• Brokers were moving their business to other lenders because of increased processing times at HCG; and
• Executive compensation was deferred in conjunction with Project Trillium findings, including the compensation of Gerald Soloway (“Soloway”), Chief Executive Officer (“CEO”) and Martin Reid (“Reid”), President.
6. HCG filed its 2014 annual financial statements and Management Discussion & Analysis (“MD&A”) (collectively the “2014 Annual Filing”) on February 11, 2015 and its Q1 2015 interim MD&A (“Q1 2015 Interim Filing”) on May 6, 2015. In its 2014 Annual Filing and Q1 2015 Interim Filing, HCG made materially misleading statements, blaming the decline in Originations on external vagaries such as macroeconomics, seasonality and competitive markets. Within HCG, it was known that the decline could not be attributed solely to the external factors HCG outlined in its public disclosures. Accordingly, each of the 2014 Annual Filing and Q1 2015 Interim Filing were made in breach of subsection 122(1)(b) of the Securities Act, R.S.O. 1990, c.S.5, as amended (the “Act”).
7. Further, statements made on HCG’s May 7, 2015 earnings call breached subsection 126.2 (1) of the Act because they were materially misleading concerning the causes of the drop in Originations.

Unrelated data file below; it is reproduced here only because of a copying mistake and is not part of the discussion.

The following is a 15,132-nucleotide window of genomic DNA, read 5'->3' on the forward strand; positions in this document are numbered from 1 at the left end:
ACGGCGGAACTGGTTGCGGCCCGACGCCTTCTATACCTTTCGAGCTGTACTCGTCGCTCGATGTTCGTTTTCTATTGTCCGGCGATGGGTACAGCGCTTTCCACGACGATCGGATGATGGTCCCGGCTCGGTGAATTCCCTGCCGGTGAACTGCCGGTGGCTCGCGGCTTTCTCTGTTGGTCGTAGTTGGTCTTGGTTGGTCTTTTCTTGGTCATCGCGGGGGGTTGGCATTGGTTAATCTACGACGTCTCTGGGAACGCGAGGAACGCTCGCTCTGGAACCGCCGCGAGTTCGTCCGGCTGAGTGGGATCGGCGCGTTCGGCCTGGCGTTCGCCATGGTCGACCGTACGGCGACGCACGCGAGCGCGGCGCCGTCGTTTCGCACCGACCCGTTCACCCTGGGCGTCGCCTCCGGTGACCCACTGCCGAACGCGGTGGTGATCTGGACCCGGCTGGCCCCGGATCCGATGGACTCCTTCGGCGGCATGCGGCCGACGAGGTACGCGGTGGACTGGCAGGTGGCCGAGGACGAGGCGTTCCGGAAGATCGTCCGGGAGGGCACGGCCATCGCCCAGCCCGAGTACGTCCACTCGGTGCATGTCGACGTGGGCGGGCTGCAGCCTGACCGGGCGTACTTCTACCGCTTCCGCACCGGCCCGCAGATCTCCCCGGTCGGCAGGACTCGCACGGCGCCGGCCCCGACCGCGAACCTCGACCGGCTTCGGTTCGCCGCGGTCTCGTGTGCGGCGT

8. Subsequent to HCG having failed to comply with its continuous disclosure obligations, in June 2015, the Chair of the Audit Committee of the Board (“Audit Committee”) received a Whistleblower memorandum from a Vice President at HCG dated June 1, 2015 entitled, “Failure to Comply with Timely and Continuous Disclosure Obligations and Related Concerns — Fraudulent Mortgages”. The Whistleblower’s memorandum was submitted under the Whistleblower Policy and the Code of Conduct & Ethics Policy of HCG.
9. Finally, on July 10, 2015, for the first time, HCG began to tell its shareholders the reasons for the drop in Originations, by way of the news release issued on July 10, 2015 (the “July 10th NR”) and material change report filed on July 17, 2015 (“the July 17th MCR”). Notably, the facts disclosed in the July 10th NR were known to HCG by February 10, 2015. HCG was also aware that significant changes to the internal control structure would be required by February 10, 2015. All of the foregoing constituted a material change in the business and operations of HCG. Accordingly, HCG was required to issue a new release and material change report within 10 days of the material change, in compliance with section 75(1) and (2) of the Act. This did not occur. In addition, the disclosure made in the July 10th NR and July 17th MCR was not sufficient to enable a reader to appreciate the significance and impact of the material change and therefore did not comply with Form 51-102F3 — Material Change Report (“51-102F3”) of National Instrument 51-102 — Continuous Disclosure Obligations (“NI 51-102”)…
So if everything is now rectified, at least internally, why would the market panic? Issue of more general confidence in disclosures, in terms of what is now disclosed, and…
Contagion effects having less to do with regulatory action than with market perceptions of management integrity?
All wrapped up in reputation…